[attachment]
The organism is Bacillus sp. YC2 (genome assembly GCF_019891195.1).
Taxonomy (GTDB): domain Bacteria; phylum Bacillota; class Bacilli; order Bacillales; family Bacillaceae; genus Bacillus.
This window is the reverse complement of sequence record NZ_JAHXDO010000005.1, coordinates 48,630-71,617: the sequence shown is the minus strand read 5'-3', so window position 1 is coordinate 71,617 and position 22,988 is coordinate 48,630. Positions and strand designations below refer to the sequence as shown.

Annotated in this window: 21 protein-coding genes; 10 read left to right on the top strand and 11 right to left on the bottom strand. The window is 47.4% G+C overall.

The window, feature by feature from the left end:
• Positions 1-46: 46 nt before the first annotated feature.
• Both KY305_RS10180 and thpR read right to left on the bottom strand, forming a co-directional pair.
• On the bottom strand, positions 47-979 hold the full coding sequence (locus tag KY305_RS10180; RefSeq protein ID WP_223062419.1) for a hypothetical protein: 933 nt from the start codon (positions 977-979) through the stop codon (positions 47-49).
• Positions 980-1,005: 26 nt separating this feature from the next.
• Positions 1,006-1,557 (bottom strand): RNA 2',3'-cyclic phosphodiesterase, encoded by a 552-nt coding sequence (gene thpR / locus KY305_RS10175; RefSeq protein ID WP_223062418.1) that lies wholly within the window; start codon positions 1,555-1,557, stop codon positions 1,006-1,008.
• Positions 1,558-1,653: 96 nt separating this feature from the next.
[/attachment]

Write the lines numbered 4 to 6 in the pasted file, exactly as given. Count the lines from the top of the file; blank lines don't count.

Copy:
Annotated in this window: 21 protein-coding genes; 10 read left to right on the top strand and 11 right to left on the bottom strand. The window is 47.4% G+C overall.

The window, feature by feature from the left end:
• Positions 1-46: 46 nt before the first annotated feature.